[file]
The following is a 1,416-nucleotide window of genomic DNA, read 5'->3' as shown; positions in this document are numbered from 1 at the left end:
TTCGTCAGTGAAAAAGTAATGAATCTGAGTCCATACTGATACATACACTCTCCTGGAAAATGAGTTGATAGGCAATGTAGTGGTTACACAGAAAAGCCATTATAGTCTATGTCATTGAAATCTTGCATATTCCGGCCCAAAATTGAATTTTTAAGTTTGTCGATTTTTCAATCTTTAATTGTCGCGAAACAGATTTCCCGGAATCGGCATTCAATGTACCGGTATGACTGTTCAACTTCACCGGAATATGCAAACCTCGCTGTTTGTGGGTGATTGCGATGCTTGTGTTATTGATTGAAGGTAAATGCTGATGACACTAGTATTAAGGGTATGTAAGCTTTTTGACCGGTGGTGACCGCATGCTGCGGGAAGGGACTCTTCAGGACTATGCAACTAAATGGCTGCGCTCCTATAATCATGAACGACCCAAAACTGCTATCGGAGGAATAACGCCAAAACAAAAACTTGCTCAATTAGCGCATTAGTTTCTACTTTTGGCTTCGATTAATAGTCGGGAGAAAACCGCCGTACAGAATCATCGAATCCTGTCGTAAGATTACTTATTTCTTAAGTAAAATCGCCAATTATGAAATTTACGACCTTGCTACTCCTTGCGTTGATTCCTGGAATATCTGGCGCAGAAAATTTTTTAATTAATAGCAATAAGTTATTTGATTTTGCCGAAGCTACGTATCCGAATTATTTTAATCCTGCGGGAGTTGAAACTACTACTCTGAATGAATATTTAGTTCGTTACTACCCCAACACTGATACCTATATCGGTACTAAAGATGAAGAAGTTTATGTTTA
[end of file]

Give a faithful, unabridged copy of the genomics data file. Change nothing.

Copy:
The following is a 1,416-nucleotide window of genomic DNA, read 5'->3' as shown; positions in this document are numbered from 1 at the left end:
TTCGTCAGTGAAAAAGTAATGAATCTGAGTCCATACTGATACATACACTCTCCTGGAAAATGAGTTGATAGGCAATGTAGTGGTTACACAGAAAAGCCATTATAGTCTATGTCATTGAAATCTTGCATATTCCGGCCCAAAATTGAATTTTTAAGTTTGTCGATTTTTCAATCTTTAATTGTCGCGAAACAGATTTCCCGGAATCGGCATTCAATGTACCGGTATGACTGTTCAACTTCACCGGAATATGCAAACCTCGCTGTTTGTGGGTGATTGCGATGCTTGTGTTATTGATTGAAGGTAAATGCTGATGACACTAGTATTAAGGGTATGTAAGCTTTTTGACCGGTGGTGACCGCATGCTGCGGGAAGGGACTCTTCAGGACTATGCAACTAAATGGCTGCGCTCCTATAATCATGAACGACCCAAAACTGCTATCGGAGGAATAACGCCAAAACAAAAACTTGCTCAATTAGCGCATTAGTTTCTACTTTTGGCTTCGATTAATAGTCGGGAGAAAACCGCCGTACAGAATCATCGAATCCTGTCGTAAGATTACTTATTTCTTAAGTAAAATCGCCAATTATGAAATTTACGACCTTGCTACTCCTTGCGTTGATTCCTGGAATATCTGGCGCAGAAAATTTTTTAATTAATAGCAATAAGTTATTTGATTTTGCCGAAGCTACGTATCCGAATTATTTTAATCCTGCGGGAGTTGAAACTACTACTCTGAATGAATATTTAGTTCGTTACTACCCCAACACTGATACCTATATCGGTACTAAAGATGAAGAAGTTTATGTTTA